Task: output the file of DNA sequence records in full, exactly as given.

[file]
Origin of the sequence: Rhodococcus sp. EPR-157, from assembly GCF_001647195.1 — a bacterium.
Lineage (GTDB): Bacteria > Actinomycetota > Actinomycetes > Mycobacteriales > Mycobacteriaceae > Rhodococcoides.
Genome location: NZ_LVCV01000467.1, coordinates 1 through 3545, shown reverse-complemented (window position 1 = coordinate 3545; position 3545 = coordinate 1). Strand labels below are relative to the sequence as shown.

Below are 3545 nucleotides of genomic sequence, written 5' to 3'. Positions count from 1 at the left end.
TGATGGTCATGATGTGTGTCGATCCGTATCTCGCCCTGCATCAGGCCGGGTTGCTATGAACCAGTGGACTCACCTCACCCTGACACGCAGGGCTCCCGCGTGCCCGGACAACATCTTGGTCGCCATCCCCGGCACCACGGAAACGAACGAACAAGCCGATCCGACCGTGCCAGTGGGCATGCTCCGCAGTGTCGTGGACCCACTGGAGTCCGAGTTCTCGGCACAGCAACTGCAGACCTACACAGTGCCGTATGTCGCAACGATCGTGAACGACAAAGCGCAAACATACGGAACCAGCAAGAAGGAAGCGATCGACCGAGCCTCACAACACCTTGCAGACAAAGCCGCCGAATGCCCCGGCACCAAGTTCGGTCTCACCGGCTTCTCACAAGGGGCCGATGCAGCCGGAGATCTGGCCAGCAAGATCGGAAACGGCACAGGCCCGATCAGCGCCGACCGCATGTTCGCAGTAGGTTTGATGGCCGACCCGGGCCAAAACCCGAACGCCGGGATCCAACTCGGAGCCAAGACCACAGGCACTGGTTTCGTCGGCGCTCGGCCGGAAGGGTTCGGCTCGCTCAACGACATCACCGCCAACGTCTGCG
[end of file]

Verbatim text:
Origin of the sequence: Rhodococcus sp. EPR-157, from assembly GCF_001647195.1 — a bacterium.
Lineage (GTDB): Bacteria > Actinomycetota > Actinomycetes > Mycobacteriales > Mycobacteriaceae > Rhodococcoides.
Genome location: NZ_LVCV01000467.1, coordinates 1 through 3545, shown reverse-complemented (window position 1 = coordinate 3545; position 3545 = coordinate 1). Strand labels below are relative to the sequence as shown.

Below are 3545 nucleotides of genomic sequence, written 5' to 3'. Positions count from 1 at the left end.
TGATGGTCATGATGTGTGTCGATCCGTATCTCGCCCTGCATCAGGCCGGGTTGCTATGAACCAGTGGACTCACCTCACCCTGACACGCAGGGCTCCCGCGTGCCCGGACAACATCTTGGTCGCCATCCCCGGCACCACGGAAACGAACGAACAAGCCGATCCGACCGTGCCAGTGGGCATGCTCCGCAGTGTCGTGGACCCACTGGAGTCCGAGTTCTCGGCACAGCAACTGCAGACCTACACAGTGCCGTATGTCGCAACGATCGTGAACGACAAAGCGCAAACATACGGAACCAGCAAGAAGGAAGCGATCGACCGAGCCTCACAACACCTTGCAGACAAAGCCGCCGAATGCCCCGGCACCAAGTTCGGTCTCACCGGCTTCTCACAAGGGGCCGATGCAGCCGGAGATCTGGCCAGCAAGATCGGAAACGGCACAGGCCCGATCAGCGCCGACCGCATGTTCGCAGTAGGTTTGATGGCCGACCCGGGCCAAAACCCGAACGCCGGGATCCAACTCGGAGCCAAGACCACAGGCACTGGTTTCGTCGGCGCTCGGCCGGAAGGGTTCGGCTCGCTCAACGACATCACCGCCAACGTCTGCG